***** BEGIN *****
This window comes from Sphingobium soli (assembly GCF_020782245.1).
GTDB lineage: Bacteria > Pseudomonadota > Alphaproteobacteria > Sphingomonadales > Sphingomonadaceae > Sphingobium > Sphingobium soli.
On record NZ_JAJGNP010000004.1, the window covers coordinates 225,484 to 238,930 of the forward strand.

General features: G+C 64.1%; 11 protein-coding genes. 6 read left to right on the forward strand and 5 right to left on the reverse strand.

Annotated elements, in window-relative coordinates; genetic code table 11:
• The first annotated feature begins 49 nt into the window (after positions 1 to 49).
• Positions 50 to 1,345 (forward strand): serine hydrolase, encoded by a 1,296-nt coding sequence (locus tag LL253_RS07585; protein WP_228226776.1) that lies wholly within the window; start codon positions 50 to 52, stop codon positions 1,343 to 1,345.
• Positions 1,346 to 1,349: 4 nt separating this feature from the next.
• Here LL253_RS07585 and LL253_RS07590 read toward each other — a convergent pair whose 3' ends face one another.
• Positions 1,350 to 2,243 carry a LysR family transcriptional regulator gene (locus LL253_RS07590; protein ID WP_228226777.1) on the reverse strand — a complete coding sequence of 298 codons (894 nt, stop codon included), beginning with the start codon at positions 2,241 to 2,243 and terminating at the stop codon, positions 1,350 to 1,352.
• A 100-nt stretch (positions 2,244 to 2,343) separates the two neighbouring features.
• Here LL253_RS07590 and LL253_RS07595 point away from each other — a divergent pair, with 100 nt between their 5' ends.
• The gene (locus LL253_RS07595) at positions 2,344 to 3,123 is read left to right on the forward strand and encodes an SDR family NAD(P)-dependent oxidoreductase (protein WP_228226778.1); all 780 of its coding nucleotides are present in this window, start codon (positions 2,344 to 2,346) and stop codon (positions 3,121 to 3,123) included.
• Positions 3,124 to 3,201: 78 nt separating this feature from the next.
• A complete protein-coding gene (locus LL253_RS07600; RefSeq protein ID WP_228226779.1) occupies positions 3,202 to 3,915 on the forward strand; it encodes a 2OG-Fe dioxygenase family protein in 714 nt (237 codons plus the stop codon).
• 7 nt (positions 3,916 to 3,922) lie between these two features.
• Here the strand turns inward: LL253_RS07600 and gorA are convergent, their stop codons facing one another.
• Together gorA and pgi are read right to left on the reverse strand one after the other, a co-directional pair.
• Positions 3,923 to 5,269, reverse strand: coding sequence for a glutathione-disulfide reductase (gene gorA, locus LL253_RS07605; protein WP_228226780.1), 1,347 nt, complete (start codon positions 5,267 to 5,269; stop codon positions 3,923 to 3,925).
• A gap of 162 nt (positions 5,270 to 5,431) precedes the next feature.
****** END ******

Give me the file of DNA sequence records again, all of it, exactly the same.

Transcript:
This window comes from Sphingobium soli (assembly GCF_020782245.1).
GTDB lineage: Bacteria > Pseudomonadota > Alphaproteobacteria > Sphingomonadales > Sphingomonadaceae > Sphingobium > Sphingobium soli.
On record NZ_JAJGNP010000004.1, the window covers coordinates 225,484 to 238,930 of the forward strand.

General features: G+C 64.1%; 11 protein-coding genes. 6 read left to right on the forward strand and 5 right to left on the reverse strand.

Annotated elements, in window-relative coordinates; genetic code table 11:
• The first annotated feature begins 49 nt into the window (after positions 1 to 49).
• Positions 50 to 1,345 (forward strand): serine hydrolase, encoded by a 1,296-nt coding sequence (locus tag LL253_RS07585; protein WP_228226776.1) that lies wholly within the window; start codon positions 50 to 52, stop codon positions 1,343 to 1,345.
• Positions 1,346 to 1,349: 4 nt separating this feature from the next.
• Here LL253_RS07585 and LL253_RS07590 read toward each other — a convergent pair whose 3' ends face one another.
• Positions 1,350 to 2,243 carry a LysR family transcriptional regulator gene (locus LL253_RS07590; protein ID WP_228226777.1) on the reverse strand — a complete coding sequence of 298 codons (894 nt, stop codon included), beginning with the start codon at positions 2,241 to 2,243 and terminating at the stop codon, positions 1,350 to 1,352.
• A 100-nt stretch (positions 2,244 to 2,343) separates the two neighbouring features.
• Here LL253_RS07590 and LL253_RS07595 point away from each other — a divergent pair, with 100 nt between their 5' ends.
• The gene (locus LL253_RS07595) at positions 2,344 to 3,123 is read left to right on the forward strand and encodes an SDR family NAD(P)-dependent oxidoreductase (protein WP_228226778.1); all 780 of its coding nucleotides are present in this window, start codon (positions 2,344 to 2,346) and stop codon (positions 3,121 to 3,123) included.
• Positions 3,124 to 3,201: 78 nt separating this feature from the next.
• A complete protein-coding gene (locus LL253_RS07600; RefSeq protein ID WP_228226779.1) occupies positions 3,202 to 3,915 on the forward strand; it encodes a 2OG-Fe dioxygenase family protein in 714 nt (237 codons plus the stop codon).
• 7 nt (positions 3,916 to 3,922) lie between these two features.
• Here the strand turns inward: LL253_RS07600 and gorA are convergent, their stop codons facing one another.
• Together gorA and pgi are read right to left on the reverse strand one after the other, a co-directional pair.
• Positions 3,923 to 5,269, reverse strand: coding sequence for a glutathione-disulfide reductase (gene gorA, locus LL253_RS07605; protein WP_228226780.1), 1,347 nt, complete (start codon positions 5,267 to 5,269; stop codon positions 3,923 to 3,925).
• A gap of 162 nt (positions 5,270 to 5,431) precedes the next feature.